Occupational Asthma

In December 2003, scientists released the results of a survey, which found that bakers, timber works, dentists, and waitresses are the workers reporting the highest rates of adult-onset asthma. The survey results also indicate the people most likely to develop occupational asthma are those with a personal family history of allergies or asthma and frequent exposure to highly sensitizing substances

Occupational asthma is the most common work-related lung disease in many industrialized countries. Although estimates vary, it is thought that 15% of adult-onset asthma cases in the United States may be attributable to workplace exposures. The Occupational Safety and Health Administration (OSHA) estimates 11 million workers in the United States are exposed to at least one of the almost 400 substances known to be associated with occupational asthma.

The most common substances associated with workplace asthma are:

Organic dusts: such as flour, cereals, grains, wood, coffee, tea and flax
Chemical dusts: such as vapors, plastics, paints, epoxies, insulation and
Minerals dusts: such as platinum, chromium, cotton, nickel sulfate

Sensitizing asthma tends to develop slowly after repeated exposures. This allergy-related asthma is the most commonly diagnosed form of occupational asthma. 

Preexisting Occupational Asthma: This type involves a preexisting asthma condition that is significantly aggravated after exposure to an irritating substance in the workplace and

Reactive Airway Dysfunction Syndrome (RADS): This third type of occupational asthma can occur after one or more exposures to high levels of airway irritants. (Common irritants that may cause this are hydrochloric acid, chlorine, acetic acid, and ammonia fumes.  Initial symptoms may include shortness of breath, wheezing, cough, and respiratory distress.  Although the initial symptoms usually improve, even a single exposure can result in long-term reactive airway dysfunction.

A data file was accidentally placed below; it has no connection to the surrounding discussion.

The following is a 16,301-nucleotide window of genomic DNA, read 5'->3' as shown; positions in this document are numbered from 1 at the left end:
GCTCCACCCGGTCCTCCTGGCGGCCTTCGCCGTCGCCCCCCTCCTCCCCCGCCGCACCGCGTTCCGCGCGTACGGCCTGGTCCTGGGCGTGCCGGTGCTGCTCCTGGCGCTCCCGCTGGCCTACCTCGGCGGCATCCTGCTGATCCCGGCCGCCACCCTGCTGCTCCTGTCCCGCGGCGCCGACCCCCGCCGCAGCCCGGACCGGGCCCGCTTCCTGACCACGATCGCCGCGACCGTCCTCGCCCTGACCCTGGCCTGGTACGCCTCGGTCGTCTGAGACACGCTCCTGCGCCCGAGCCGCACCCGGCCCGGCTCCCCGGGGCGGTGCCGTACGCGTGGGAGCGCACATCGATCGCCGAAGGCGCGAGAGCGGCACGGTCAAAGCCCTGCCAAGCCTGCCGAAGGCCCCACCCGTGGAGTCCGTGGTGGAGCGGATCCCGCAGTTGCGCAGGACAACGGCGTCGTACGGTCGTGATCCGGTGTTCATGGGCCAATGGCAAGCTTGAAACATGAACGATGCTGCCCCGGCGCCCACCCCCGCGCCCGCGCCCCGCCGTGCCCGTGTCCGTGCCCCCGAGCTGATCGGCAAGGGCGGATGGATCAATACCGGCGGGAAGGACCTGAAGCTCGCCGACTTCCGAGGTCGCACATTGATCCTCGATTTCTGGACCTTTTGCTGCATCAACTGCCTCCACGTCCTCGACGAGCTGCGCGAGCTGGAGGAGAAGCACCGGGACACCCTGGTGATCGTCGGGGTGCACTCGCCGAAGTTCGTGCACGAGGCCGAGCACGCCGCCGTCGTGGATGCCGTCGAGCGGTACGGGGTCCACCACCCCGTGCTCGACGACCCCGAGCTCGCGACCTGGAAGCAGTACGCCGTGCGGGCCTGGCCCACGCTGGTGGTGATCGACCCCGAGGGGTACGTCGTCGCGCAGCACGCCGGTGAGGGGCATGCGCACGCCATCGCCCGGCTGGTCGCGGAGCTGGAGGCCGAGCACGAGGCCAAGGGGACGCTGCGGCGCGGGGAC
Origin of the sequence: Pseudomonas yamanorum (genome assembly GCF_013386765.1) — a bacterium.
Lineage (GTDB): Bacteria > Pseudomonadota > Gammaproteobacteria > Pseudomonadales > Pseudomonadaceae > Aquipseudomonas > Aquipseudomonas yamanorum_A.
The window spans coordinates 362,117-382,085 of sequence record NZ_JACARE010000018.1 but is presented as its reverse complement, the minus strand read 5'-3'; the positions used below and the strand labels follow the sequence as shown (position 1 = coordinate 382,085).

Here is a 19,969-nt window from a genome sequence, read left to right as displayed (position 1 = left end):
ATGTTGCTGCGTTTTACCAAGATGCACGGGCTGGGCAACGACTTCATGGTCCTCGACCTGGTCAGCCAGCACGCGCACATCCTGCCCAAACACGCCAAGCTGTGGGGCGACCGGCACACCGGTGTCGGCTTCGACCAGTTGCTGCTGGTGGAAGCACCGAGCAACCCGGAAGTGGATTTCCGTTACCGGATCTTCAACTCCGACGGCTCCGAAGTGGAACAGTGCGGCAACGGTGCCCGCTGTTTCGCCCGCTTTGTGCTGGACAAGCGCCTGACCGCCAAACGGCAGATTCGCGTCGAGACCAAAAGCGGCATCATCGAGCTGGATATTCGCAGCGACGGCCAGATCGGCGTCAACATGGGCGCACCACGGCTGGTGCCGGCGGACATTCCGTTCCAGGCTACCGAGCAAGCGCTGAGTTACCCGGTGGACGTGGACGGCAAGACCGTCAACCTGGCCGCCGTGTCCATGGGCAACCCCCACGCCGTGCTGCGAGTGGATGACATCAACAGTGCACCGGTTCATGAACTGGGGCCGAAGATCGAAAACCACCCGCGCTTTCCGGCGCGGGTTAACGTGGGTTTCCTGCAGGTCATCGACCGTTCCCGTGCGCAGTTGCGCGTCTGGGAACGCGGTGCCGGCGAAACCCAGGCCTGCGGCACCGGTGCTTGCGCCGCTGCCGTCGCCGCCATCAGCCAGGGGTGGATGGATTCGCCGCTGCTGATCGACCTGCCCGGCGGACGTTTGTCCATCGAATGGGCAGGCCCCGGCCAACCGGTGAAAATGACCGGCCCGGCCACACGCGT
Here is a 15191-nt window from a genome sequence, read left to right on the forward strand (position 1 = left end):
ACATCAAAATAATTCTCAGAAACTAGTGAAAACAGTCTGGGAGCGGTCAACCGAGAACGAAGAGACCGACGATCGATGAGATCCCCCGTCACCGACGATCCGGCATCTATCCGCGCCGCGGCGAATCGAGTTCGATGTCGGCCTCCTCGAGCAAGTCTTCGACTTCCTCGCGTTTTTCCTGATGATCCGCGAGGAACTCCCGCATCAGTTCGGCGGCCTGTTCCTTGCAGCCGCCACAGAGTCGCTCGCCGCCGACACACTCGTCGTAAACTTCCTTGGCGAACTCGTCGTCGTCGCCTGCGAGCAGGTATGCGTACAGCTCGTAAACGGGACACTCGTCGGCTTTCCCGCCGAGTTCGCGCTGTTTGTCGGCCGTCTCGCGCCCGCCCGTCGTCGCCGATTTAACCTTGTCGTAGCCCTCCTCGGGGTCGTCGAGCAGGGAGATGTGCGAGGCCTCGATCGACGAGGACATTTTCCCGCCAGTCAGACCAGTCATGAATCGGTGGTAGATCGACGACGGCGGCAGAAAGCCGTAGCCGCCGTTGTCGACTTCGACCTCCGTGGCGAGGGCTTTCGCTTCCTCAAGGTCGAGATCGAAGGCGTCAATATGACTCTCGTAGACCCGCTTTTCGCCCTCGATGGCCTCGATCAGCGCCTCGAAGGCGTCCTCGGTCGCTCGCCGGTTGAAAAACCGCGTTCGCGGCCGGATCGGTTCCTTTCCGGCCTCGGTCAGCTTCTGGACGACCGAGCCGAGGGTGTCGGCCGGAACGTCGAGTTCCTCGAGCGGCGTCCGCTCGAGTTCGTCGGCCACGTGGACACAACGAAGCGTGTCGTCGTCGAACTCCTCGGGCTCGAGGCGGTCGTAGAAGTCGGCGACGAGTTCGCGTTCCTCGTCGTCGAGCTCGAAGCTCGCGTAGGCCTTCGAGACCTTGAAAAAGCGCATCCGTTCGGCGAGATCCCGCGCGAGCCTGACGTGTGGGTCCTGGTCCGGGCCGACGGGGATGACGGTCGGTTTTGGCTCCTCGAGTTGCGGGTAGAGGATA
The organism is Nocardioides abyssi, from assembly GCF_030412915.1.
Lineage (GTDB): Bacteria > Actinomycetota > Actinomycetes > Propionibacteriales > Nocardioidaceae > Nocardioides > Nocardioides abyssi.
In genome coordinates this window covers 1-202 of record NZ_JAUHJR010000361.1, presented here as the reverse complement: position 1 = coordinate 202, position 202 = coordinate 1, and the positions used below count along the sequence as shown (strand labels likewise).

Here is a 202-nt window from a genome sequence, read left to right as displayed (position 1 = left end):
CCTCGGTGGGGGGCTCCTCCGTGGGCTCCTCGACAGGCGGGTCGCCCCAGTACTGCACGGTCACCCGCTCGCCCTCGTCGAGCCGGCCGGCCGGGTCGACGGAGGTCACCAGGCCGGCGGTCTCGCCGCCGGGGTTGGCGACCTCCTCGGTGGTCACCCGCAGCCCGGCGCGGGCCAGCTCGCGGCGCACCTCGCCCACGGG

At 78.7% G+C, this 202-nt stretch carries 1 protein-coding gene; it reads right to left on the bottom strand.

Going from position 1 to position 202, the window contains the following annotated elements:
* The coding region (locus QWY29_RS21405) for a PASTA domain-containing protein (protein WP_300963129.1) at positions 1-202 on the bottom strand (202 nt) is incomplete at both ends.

Symptoms of work-place asthma include wheezing, chest tightness, coughing, and shortness of breath. Symptoms usually occur while the worker is exposed to a particular substance at work. In some cases, symptoms may not develop until several hours after work. In the early stages symptoms usually decrease or disappear during weekends or vacations, only to flair up after returning to work. In later stages of the disease, common substances such as cigarette smoke, dust, or cold air may trigger asthma symptoms. 

Diagnosis and Treatment: Allergists and immunologist specialists are generally those with the most experience diagnosing and treating occupational asthma. When occupational asthma is suspected, thorough medical and work histories are taken, and a complete physical examination is performed. The frequency, duration, and severity of symptoms are also noted. 

Laboratory tests of blood and sputum may help confirm the presence of specific irritants and assist in diagnosing occupational asthma. 

An important aspect of treatment for occupational asthma is simply to avoid the substance causing the asthma.  Employers sometimes provide affected workers with a different job, or allow the person to do their job in a different location within the facility. In addition to avoidance, aggressive drug treatment and regular monitoring are usually recommended. Many people require life-long treatment to control their occupational asthma.

If you have any further questions please contact our hotline:

Advanced Allergy and Asthma, PLLC
Ellen Epstein, M.D. FAAAAI
Adult and Pediatric Allergy
165 N. Village Ave.-Suite 141
Rockville Centre, NY 11570
516-678-0056

Dr. Ellen Epstein is a Board Certified Adult and Pediatric Allergist and immunologist  in practice since 1986.  Dr. Epstein earned her M.D. degree from New York University School of Medicine.  She teaches at and is on the staff of Long Island Jewish Medical Center, Franklin Hospital Medical Center and South Nassau Communities Hospital.  She and her staff provide expert professional treatment in a warm and caring atmosphere.

 

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